3D Printed Heart to the Rescue of a 16 Years Old Heart Tumor Patient

Human Cartilage 3D PRinting

3D printing technology has helped so many sectors and has revolutionized the way we perceive things. But nothing amazes us more than the role of 3DP in the field of medical sciences. The pioneering contribution made by 3DP to this sector is very exciting. Human tissues, prosthetics and now proto- type human organs! The list is endless.

Materialise has become very famous in and around North America because of a service that it is providing to patients with a heart problem. The service is known as the HeartPrint- it provides 3D printed cardiovascular models from medical data’s like CT scan. These models are helpful for doctors who want to get an idea of the real problem. Recently this service came into the limelight as it was used to 3D print the heart of a teenager named Bradley White.

The 16 years old teenager has always had a problem of an irregular heartbeat. The doctors discovered that he had a tumor in his heart when he was only 3 years old. In this short life span of 16 years he has gone through several open heart surgeries and also a defibrillator was implanted to protect him from sudden cardiac death as a young child. Recently he had an erratic heartbeat and was admitted to the Cincinnati Children’s Hospital. Dr. Michael Taylor, the director of advanced imaging at the Heart Institute contacted the Materialise office and asked them to create a replica of White’s heart so that they could understand exactly what the problem was.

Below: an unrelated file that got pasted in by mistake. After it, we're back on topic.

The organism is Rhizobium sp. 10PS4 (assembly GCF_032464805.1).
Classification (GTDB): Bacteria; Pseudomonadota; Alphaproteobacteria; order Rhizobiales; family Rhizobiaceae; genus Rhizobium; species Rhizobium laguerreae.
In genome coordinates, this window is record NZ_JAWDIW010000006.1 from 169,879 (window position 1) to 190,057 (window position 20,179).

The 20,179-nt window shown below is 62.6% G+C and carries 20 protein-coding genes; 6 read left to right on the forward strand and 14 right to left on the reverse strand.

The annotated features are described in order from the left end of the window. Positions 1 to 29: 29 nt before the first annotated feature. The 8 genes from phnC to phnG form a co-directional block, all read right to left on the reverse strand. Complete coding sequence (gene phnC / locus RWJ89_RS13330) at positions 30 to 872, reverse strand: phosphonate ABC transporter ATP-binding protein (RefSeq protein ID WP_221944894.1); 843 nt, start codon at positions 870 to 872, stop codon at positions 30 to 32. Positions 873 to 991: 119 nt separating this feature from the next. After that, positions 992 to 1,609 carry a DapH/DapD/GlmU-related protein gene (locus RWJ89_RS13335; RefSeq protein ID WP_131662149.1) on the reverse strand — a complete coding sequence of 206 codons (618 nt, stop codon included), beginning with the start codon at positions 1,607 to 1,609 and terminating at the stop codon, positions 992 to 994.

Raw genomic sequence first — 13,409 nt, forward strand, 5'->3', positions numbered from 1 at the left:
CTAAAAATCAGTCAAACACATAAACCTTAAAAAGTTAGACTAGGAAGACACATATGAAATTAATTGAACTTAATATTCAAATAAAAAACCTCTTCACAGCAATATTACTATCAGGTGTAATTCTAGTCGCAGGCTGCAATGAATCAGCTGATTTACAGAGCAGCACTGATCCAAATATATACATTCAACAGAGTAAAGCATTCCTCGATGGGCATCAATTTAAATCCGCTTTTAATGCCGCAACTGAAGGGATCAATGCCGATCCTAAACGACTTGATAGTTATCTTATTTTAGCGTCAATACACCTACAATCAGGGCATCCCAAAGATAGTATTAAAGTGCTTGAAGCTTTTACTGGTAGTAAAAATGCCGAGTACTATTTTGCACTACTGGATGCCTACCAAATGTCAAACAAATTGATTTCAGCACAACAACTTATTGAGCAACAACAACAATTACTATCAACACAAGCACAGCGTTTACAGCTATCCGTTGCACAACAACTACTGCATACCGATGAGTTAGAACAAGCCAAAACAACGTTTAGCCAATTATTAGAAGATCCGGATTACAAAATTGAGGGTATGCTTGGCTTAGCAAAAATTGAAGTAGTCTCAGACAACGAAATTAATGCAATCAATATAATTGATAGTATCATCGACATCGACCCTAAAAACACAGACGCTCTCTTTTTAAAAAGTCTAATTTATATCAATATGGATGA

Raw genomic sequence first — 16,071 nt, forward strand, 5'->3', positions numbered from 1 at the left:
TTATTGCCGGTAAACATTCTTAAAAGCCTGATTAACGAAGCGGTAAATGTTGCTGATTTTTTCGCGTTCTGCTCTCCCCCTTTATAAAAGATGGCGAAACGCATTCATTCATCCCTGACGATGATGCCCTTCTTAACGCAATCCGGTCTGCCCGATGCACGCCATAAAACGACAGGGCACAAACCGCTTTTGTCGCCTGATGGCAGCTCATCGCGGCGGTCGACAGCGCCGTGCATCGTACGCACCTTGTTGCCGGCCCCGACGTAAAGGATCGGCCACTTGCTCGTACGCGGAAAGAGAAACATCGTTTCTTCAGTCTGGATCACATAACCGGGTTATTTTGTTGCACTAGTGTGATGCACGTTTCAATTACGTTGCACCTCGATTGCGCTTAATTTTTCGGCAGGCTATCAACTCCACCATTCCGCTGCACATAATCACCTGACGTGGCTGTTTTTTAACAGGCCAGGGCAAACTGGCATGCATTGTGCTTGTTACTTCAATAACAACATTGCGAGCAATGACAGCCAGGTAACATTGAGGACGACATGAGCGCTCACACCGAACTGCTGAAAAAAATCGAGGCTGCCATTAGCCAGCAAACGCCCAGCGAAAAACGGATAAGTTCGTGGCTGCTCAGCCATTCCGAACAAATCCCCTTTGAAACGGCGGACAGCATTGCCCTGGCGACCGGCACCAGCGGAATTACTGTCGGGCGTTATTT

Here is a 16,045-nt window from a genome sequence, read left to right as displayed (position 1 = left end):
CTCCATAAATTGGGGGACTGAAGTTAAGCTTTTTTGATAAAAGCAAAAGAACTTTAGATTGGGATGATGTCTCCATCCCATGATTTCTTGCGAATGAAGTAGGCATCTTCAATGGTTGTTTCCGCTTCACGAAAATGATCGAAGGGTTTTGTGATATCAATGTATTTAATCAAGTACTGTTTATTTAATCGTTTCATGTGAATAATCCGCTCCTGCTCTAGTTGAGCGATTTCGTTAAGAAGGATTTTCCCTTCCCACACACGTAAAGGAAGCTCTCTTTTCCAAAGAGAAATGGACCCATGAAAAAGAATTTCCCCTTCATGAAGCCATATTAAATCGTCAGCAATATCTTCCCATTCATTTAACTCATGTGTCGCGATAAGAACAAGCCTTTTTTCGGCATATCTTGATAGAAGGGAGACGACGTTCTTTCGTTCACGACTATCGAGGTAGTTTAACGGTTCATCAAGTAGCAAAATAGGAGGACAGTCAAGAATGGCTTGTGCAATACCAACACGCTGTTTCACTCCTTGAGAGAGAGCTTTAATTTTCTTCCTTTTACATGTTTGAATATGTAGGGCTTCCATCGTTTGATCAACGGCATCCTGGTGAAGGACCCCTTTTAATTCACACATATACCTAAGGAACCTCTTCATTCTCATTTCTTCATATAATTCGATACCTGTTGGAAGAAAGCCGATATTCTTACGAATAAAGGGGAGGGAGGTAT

After the model was ready, the doctors could understand the relationship of the tumor to the heart in a better way. As White says, “I always thought my tumor was the size of a quarter and didn’t realize how large it was until I saw the [Materialise] model. It’s one of the coolest things I’ve seen by far. I’m looking forward to showing my friends.”

This model helped White’s doctors, cardiologist Dr. Timothy Knilans, and cardiac surgeon Dr. David Morales to a great degree as they realized that operating on the tumor could be dangerous to the health of Bradley. Instead of operating the doctors turned to plan B of inserting Catheters in a blood vessel in the arm, groin or neck of the patient. These catheters are connected to the heart via blood vessels. After establishing this connection, heat or coldness is applied in order to destroy the abnormal heart tissue which was the reason behind the abnormal heart rhythm.

Dr, David Morales who is a cardiothoracic surgeon at the Cincinnati Children’s Hospital said, “I think 3D Printing will clinically take us to the next generation of imaging. This is our future.”

Bradley can now be like any other normal teenager taking part in sports and various other activities. 3D printing has definitely changed the lives of many as it gives patients as well as the doctors of what’s going on inside the human body.

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